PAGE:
Mobile software development has hit some high marks this year. The latest numbers from some of the most popular app stores—operated by Apple, Google, and Microsoft—show that the ongoing demand for developers is looking strong.
In June, Windows Phone program manager Andrew Belfiore wrote on the Windows Phone Blog that the Windows Phone Marketplace had reached 100,000 applications, calling it “a milestone we reached faster than Android, and a testament to the thousands of talented developers around the world who’ve supported us since launch.”
In July, TechCrunch reported Apple’s announcement that there are now more than 650,000 applications on the Apple App Store (250,000 of which were built for the iPad), as well as mentioning Google’s latest numbers for the Google Play store, which sits at 600,000 applications.
Also of note in the TechCrunch article is that Apple has paid developers approximately $5.5 billion—up from $4 billion in April.
Meanwhile, in the Eastern Hemisphere, developers, testers, and program managers with cloud computing skills are in demand, according to an article on IEEE JobSite about the impact of economic woes on the tech industry. Microsoft, Intel, Google, and other companies have expressed interest in expanding their divisions throughout Asia, particularly in China, India, Malaysia, and Singapore.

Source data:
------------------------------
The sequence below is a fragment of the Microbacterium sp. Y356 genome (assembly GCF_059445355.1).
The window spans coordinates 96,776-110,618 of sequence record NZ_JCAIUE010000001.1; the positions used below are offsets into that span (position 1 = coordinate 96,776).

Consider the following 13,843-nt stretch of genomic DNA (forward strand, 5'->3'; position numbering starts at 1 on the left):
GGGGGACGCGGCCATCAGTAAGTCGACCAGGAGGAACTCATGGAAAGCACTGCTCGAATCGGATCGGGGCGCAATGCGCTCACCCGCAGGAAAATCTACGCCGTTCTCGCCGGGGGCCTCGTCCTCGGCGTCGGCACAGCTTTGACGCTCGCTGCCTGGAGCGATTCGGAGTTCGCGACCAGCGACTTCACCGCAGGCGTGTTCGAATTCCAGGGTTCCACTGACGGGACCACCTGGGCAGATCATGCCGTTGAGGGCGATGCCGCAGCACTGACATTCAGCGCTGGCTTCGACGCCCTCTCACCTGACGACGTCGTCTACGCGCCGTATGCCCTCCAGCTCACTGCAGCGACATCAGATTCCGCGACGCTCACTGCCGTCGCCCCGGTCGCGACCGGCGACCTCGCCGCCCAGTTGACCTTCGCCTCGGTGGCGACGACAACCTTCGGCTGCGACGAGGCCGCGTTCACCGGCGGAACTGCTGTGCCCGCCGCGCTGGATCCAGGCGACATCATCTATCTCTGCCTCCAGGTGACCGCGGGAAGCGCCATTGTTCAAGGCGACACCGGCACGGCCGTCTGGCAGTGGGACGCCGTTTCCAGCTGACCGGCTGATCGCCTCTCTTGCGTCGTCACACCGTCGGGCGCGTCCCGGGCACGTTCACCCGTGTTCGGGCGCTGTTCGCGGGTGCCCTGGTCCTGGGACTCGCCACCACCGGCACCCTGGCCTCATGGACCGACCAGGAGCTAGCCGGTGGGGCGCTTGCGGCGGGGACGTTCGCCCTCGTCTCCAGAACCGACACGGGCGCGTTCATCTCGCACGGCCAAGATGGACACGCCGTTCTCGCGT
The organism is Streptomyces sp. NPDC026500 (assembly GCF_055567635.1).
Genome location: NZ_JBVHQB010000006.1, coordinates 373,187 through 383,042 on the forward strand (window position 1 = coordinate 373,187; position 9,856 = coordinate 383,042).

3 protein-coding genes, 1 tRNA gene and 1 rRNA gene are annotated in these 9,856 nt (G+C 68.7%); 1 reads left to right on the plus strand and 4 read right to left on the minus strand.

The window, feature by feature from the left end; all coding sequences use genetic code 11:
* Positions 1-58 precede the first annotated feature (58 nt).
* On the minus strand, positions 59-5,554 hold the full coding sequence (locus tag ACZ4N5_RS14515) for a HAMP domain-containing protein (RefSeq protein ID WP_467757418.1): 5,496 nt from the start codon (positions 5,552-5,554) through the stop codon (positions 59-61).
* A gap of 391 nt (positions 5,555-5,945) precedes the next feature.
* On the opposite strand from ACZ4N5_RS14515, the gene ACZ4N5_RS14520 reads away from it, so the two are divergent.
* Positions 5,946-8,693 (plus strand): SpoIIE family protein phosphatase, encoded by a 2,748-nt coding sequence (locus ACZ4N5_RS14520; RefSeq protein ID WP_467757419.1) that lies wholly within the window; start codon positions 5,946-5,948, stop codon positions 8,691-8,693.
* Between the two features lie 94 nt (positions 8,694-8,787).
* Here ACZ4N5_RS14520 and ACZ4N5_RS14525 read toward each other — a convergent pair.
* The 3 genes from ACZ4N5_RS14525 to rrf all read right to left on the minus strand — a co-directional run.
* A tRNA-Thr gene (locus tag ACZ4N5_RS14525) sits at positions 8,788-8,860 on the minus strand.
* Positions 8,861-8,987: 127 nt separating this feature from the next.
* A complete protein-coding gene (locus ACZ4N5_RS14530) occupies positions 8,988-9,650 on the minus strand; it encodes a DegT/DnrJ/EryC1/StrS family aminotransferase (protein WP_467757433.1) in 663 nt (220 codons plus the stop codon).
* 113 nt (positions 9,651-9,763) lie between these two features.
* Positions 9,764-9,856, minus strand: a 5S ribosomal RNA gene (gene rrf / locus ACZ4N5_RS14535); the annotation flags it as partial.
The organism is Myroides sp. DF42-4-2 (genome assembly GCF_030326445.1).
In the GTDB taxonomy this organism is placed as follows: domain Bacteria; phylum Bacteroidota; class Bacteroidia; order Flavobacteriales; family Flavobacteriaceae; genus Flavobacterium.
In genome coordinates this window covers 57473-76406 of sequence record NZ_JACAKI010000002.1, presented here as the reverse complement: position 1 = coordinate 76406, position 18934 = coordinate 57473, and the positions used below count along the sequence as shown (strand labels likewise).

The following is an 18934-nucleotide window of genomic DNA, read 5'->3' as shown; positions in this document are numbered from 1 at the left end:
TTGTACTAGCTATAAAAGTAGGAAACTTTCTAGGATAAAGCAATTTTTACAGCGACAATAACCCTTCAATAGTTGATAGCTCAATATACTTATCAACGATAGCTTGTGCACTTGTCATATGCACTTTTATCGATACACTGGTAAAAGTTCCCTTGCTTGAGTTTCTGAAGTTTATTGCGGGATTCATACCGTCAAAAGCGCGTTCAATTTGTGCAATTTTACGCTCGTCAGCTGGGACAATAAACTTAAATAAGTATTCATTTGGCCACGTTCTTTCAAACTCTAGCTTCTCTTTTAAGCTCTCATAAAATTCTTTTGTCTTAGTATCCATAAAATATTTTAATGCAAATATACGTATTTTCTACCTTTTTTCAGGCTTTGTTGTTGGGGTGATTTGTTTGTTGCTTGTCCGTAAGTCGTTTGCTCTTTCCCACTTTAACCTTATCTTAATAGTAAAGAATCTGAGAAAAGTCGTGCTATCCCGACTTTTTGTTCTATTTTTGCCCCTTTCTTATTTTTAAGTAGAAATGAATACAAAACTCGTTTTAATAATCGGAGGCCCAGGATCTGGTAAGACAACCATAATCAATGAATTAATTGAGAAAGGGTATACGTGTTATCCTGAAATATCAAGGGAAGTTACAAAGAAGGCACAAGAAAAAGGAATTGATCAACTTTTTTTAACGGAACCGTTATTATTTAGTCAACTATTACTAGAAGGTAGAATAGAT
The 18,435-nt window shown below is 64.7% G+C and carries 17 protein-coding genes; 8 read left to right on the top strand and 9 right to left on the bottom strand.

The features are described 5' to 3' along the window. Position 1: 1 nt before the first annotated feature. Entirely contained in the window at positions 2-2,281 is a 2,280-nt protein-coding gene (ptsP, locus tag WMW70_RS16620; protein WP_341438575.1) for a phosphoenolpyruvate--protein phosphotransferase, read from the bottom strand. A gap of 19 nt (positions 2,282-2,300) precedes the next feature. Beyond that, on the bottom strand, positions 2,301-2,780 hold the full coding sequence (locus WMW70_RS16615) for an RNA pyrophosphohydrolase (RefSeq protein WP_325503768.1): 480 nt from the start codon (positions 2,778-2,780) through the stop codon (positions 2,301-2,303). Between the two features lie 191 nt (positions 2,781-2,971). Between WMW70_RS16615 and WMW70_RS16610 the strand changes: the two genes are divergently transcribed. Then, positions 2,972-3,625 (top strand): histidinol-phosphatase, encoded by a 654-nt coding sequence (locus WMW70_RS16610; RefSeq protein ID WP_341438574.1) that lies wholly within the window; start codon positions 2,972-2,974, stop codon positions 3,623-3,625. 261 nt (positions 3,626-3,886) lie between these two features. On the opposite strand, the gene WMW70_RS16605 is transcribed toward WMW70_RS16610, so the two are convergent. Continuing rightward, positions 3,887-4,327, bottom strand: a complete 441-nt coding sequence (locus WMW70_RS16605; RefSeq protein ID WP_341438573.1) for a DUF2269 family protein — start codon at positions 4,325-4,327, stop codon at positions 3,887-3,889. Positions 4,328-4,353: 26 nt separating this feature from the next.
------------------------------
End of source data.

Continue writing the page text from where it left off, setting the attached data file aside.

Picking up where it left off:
One company that has shut its mobile development operations, at least temporarily, is id Software, best known for developing the games Doom and Quake. Co-founder John Carmack announced during his QuakeCon 2012 speech that the company had decided to move its mobile developers to the Doom 4 project: “I hope we get back to mobile in various ways in the future, but the big real aim is blockbuster, AAA titles, and for id that means Doom 4.”
Joey McAllister is an online editor with Software Quality Engineering, where he edits StickyMinds, TechWell, Better Software magazine, and other SQE products.